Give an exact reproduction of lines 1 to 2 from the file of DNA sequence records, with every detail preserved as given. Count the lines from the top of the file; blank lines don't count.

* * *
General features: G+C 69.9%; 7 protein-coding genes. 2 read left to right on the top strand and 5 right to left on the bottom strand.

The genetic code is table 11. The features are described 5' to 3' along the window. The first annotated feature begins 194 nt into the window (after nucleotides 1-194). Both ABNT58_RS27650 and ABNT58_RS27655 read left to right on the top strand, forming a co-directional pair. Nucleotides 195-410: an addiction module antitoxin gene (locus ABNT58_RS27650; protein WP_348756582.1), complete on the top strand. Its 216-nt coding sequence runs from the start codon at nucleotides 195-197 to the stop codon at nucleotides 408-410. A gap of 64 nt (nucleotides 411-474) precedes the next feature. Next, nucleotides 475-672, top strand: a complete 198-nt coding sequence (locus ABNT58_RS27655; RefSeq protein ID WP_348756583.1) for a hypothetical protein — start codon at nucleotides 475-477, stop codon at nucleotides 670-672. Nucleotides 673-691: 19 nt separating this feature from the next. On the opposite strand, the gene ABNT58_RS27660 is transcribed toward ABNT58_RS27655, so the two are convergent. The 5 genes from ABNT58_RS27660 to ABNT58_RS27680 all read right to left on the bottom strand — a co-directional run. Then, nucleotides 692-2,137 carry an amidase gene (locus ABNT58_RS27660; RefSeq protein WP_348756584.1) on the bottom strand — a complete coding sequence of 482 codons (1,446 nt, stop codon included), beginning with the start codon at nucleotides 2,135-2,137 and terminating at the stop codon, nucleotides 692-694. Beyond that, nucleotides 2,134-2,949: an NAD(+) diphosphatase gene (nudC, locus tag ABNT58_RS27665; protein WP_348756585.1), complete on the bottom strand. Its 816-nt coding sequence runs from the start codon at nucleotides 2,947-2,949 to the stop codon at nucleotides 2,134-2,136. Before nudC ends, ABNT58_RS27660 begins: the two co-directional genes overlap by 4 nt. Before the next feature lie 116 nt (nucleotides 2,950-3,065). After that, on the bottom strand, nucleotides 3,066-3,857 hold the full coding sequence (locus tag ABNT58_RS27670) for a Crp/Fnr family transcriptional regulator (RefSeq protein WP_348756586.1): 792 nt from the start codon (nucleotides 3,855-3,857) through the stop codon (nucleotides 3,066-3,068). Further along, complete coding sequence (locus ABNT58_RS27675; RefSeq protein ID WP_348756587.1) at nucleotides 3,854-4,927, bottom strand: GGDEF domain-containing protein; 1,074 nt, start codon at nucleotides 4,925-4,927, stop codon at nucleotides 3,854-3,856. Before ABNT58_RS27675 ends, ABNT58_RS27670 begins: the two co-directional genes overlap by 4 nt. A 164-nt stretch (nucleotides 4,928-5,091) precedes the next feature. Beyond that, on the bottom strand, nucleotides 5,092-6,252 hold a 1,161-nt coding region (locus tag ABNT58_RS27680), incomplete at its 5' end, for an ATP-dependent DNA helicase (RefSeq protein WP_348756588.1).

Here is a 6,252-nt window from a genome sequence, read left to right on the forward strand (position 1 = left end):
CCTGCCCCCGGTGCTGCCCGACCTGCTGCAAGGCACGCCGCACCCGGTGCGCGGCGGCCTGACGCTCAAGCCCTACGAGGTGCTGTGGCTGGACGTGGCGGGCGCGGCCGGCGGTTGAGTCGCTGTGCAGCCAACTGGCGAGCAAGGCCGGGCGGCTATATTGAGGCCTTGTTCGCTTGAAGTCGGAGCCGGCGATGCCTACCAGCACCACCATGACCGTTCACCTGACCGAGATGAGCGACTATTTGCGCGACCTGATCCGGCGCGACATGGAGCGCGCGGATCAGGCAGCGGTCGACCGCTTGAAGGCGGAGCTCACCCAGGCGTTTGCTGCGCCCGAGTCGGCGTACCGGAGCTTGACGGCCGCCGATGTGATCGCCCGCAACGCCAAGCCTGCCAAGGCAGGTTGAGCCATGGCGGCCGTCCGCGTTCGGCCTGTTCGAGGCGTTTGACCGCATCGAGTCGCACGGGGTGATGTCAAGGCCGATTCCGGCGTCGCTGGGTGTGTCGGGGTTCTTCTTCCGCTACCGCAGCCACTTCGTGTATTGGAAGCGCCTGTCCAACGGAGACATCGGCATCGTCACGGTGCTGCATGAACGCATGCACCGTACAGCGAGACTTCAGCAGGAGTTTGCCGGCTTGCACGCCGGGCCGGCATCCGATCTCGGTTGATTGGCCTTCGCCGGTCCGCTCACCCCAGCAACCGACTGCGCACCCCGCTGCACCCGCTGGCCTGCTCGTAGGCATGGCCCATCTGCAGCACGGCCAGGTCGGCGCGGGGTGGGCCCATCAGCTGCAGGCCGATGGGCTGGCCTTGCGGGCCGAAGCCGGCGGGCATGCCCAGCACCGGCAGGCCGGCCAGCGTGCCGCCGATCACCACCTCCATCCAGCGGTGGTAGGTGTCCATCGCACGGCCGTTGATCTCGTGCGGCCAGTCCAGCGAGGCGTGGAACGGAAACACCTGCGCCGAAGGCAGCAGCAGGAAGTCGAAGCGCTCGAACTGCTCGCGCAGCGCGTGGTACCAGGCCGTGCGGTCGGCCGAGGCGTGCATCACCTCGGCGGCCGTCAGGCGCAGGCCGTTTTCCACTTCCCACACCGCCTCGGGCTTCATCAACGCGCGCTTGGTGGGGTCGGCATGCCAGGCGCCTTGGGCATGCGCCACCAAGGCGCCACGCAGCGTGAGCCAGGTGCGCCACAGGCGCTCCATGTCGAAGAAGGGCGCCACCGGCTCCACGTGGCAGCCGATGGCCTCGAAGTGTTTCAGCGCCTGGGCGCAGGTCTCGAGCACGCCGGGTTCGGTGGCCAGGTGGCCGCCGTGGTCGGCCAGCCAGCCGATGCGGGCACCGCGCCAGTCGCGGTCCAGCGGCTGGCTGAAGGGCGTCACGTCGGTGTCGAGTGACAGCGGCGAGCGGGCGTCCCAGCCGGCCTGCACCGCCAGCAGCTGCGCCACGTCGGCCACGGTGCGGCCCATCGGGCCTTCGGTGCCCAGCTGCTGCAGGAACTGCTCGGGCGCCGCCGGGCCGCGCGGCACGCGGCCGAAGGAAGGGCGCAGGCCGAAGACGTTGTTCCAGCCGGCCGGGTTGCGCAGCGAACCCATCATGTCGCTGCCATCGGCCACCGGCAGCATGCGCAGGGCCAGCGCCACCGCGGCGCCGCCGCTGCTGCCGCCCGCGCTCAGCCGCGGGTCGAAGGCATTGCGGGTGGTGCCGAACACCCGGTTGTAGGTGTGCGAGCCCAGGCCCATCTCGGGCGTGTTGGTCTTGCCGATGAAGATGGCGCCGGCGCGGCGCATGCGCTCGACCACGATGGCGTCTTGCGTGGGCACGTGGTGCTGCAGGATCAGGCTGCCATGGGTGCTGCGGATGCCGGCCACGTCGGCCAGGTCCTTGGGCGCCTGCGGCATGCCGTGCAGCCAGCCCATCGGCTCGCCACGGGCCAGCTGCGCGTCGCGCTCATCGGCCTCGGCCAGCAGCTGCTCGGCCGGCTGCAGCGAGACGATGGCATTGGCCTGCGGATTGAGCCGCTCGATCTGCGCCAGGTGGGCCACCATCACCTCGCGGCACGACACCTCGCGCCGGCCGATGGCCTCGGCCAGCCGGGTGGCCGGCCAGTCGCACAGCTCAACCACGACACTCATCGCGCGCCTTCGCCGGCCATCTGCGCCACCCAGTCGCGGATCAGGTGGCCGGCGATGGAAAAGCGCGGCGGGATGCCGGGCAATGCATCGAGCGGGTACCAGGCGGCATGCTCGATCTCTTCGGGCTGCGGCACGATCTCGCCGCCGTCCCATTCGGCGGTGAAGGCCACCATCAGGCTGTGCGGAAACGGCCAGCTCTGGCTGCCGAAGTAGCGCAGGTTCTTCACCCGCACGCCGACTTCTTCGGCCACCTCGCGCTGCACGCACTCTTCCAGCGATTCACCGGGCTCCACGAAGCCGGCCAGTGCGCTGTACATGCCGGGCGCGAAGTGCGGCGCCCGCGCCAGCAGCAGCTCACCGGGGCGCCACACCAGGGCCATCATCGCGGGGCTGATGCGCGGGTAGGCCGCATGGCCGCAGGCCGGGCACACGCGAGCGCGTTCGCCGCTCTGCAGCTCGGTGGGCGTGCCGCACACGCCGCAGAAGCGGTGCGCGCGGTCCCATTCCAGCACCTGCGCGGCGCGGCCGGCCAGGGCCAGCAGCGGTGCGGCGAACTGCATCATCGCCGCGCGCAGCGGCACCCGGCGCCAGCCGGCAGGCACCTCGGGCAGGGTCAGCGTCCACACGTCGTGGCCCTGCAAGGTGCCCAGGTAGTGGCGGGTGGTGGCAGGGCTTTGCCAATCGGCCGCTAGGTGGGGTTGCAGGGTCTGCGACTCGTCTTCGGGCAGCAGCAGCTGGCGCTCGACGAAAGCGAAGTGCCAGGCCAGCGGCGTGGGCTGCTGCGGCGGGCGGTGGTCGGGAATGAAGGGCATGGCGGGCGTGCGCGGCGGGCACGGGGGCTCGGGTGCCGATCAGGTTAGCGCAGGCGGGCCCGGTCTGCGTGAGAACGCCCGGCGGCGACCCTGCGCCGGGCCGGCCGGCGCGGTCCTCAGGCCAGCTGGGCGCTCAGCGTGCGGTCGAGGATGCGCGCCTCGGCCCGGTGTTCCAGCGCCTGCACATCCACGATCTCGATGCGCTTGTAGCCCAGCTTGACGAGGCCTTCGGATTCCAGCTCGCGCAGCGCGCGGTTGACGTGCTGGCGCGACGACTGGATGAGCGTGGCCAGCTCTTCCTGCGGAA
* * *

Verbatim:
General features: G+C 69.9%; 7 protein-coding genes. 2 read left to right on the top strand and 5 right to left on the bottom strand.

The genetic code is table 11. The features are described 5' to 3' along the window. The first annotated feature begins 194 nt into the window (after nucleotides 1-194). Both ABNT58_RS27650 and ABNT58_RS27655 read left to right on the top strand, forming a co-directional pair. Nucleotides 195-410: an addiction module antitoxin gene (locus ABNT58_RS27650; protein WP_348756582.1), complete on the top strand. Its 216-nt coding sequence runs from the start codon at nucleotides 195-197 to the stop codon at nucleotides 408-410. A gap of 64 nt (nucleotides 411-474) precedes the next feature. Next, nucleotides 475-672, top strand: a complete 198-nt coding sequence (locus ABNT58_RS27655; RefSeq protein ID WP_348756583.1) for a hypothetical protein — start codon at nucleotides 475-477, stop codon at nucleotides 670-672. Nucleotides 673-691: 19 nt separating this feature from the next. On the opposite strand, the gene ABNT58_RS27660 is transcribed toward ABNT58_RS27655, so the two are convergent. The 5 genes from ABNT58_RS27660 to ABNT58_RS27680 all read right to left on the bottom strand — a co-directional run. Then, nucleotides 692-2,137 carry an amidase gene (locus ABNT58_RS27660; RefSeq protein WP_348756584.1) on the bottom strand — a complete coding sequence of 482 codons (1,446 nt, stop codon included), beginning with the start codon at nucleotides 2,135-2,137 and terminating at the stop codon, nucleotides 692-694. Beyond that, nucleotides 2,134-2,949: an NAD(+) diphosphatase gene (nudC, locus tag ABNT58_RS27665; protein WP_348756585.1), complete on the bottom strand. Its 816-nt coding sequence runs from the start codon at nucleotides 2,947-2,949 to the stop codon at nucleotides 2,134-2,136. Before nudC ends, ABNT58_RS27660 begins: the two co-directional genes overlap by 4 nt. Before the next feature lie 116 nt (nucleotides 2,950-3,065). After that, on the bottom strand, nucleotides 3,066-3,857 hold the full coding sequence (locus tag ABNT58_RS27670) for a Crp/Fnr family transcriptional regulator (RefSeq protein WP_348756586.1): 792 nt from the start codon (nucleotides 3,855-3,857) through the stop codon (nucleotides 3,066-3,068). Further along, complete coding sequence (locus ABNT58_RS27675; RefSeq protein ID WP_348756587.1) at nucleotides 3,854-4,927, bottom strand: GGDEF domain-containing protein; 1,074 nt, start codon at nucleotides 4,925-4,927, stop codon at nucleotides 3,854-3,856. Before ABNT58_RS27675 ends, ABNT58_RS27670 begins: the two co-directional genes overlap by 4 nt. A 164-nt stretch (nucleotides 4,928-5,091) precedes the next feature. Beyond that, on the bottom strand, nucleotides 5,092-6,252 hold a 1,161-nt coding region (locus tag ABNT58_RS27680), incomplete at its 5' end, for an ATP-dependent DNA helicase (RefSeq protein WP_348756588.1).